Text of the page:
Why organisations should leverage big data to enable evidence-based global mobility decisions
If your organisation isn’t making the most of data to drive its global mobility programmes – you are missing out.
As with all areas, HR & mobility teams are under pressure to demonstrate value, performance and contribution to overall business objectives. Big data – handled properly – offers many solutions to achieving this.[fusion_builder_row_inner][fusion_builder_column_inner type=”1_1″ layout=”1_1″ spacing=”0″ center_content=”no” hover_type=”none” link=”” min_height=”” hide_on_mobile=”small-visibility,medium-visibility,large-visibility” class=”” id=”” background_color=”#ab0930″ background_image=”” background_position=”left top” undefined=”” background_repeat=”no-repeat” border_size=”0″ border_color=”” border_style=”solid” padding_top=”20px” padding_right=”20px” padding_bottom=”40px” padding_left=”20px” margin_top=”” margin_bottom=”” animation_type=”” animation_direction=”left” animation_speed=”0.3″ animation_offset=”” last=”no” border_position=”all”][fusion_text]
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Big data goes beyond the discrete systems HR and mobility teams currently rely on for specific operational needs. It refers to huge amounts of data that can be analysed by businesses for organisational benefit.
Big data does however pose a number of challenges for HR and mobility teams, and none of them are insignificant. How to get it? How to read into it? How to store it? How to share it?
But the sooner HR departments get to grips, the sooner benefits can be realised.
While data handling and analytics may seem beyond the traditional realm of HR and people management skills, the case for evidence-based decisions and strategies is compelling. Organisations are operating in an increasingly global and highly competitive environment. The volume, complexity and sophistication of employee mobility activities are growing, along with escalating risks and regulations.
Organisations are however facing pervasive barriers to leveraging big data. There are many reasons for this, including:
- Internal systems tend to lack any real design or logic. Investment in systems has traditionally been in response to an immediate and specific operational need of a specific internal function. The result is a legacy network of disparate systems, with low to non-existent levels of integration both within and across functions, such as finance, tax, travel, and often within HR and mobility teams.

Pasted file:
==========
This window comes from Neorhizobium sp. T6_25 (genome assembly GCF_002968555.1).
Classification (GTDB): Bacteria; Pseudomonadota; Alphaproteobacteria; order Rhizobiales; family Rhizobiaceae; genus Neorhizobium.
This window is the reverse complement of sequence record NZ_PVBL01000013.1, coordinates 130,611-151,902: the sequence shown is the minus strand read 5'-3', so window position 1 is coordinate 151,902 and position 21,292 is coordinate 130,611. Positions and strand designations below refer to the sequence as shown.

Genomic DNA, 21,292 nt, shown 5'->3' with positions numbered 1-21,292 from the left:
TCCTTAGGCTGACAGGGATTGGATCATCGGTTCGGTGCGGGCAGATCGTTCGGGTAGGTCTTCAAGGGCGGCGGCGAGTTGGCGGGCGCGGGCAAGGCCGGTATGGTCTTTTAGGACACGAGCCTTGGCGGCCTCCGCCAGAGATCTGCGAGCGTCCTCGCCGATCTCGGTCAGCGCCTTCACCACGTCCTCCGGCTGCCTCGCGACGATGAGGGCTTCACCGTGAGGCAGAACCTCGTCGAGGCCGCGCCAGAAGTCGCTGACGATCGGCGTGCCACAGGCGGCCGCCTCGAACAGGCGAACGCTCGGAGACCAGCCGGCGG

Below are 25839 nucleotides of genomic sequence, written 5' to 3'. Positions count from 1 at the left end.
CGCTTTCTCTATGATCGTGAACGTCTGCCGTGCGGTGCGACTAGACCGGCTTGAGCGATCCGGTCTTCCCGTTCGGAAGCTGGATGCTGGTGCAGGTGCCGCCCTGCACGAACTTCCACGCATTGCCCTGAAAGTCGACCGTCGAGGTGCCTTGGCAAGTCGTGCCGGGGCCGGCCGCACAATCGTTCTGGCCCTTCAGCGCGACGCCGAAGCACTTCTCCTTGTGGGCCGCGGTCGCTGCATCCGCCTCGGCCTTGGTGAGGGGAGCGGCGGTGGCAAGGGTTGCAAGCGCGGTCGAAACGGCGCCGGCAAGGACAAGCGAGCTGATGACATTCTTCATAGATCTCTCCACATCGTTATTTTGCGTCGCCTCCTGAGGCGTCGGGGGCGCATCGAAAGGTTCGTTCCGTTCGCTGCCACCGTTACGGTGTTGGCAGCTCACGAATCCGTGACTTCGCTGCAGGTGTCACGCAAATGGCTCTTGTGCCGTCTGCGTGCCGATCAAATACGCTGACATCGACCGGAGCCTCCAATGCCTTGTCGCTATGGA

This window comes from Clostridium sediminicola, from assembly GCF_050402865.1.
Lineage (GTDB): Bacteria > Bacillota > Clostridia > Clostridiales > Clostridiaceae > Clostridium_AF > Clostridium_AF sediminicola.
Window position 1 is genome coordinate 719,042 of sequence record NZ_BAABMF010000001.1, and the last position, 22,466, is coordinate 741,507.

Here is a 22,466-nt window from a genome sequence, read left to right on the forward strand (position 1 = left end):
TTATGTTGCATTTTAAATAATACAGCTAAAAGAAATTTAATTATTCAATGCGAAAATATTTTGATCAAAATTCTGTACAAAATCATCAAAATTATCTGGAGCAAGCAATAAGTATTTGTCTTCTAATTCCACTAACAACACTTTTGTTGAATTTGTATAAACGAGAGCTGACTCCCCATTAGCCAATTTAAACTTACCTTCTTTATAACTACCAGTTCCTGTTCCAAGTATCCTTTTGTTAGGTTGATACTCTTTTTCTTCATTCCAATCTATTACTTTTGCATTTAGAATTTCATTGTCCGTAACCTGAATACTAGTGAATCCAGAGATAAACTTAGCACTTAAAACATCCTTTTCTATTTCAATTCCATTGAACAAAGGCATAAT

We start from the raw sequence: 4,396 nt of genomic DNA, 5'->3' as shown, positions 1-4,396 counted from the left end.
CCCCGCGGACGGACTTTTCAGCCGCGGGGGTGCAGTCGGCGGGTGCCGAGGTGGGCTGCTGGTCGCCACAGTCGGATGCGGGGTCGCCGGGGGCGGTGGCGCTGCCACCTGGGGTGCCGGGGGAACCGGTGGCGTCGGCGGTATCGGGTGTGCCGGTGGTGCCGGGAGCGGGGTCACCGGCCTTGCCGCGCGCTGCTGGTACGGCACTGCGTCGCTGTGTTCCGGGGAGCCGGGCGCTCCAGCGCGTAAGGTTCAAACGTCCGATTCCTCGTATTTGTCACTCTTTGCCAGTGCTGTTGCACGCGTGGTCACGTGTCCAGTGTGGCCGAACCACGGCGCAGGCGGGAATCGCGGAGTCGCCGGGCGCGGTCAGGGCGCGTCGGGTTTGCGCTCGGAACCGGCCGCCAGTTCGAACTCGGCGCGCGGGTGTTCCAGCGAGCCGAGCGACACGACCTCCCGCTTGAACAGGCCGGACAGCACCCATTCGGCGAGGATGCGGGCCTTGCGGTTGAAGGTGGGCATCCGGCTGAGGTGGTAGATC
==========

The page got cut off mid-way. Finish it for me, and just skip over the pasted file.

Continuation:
- Operational issues exist such as lack of relevant skills, incompatibility of systems and security concerns.
- Cultural barriers also exist, such as a hesitation toward integrating systems and sharing information across functions.
- Constantly shifting demands of the organisation. Mobility requirements are advancing continually, from the need for real-time access and updating of information across locations, through to employee tracking and geo-location services. As technology develops and new systems become available, it can be hard for organisations to know when to jump on board.
Overcoming these challenges will ultimately require collaboration across your organisation and a shift in ethos toward the value and role of data in helping meet your business objectives.
Which sounds expensive and begs the question – why bother?
Top 3 reasons why you should be leveraging big data now
Fundamentally, big data has the potential to fuel business intelligence and analytics. Global mobility is no exception.
1. Measuring business performance
A key benefit of capturing the right data is the ability to report on past mobility activity and service performance.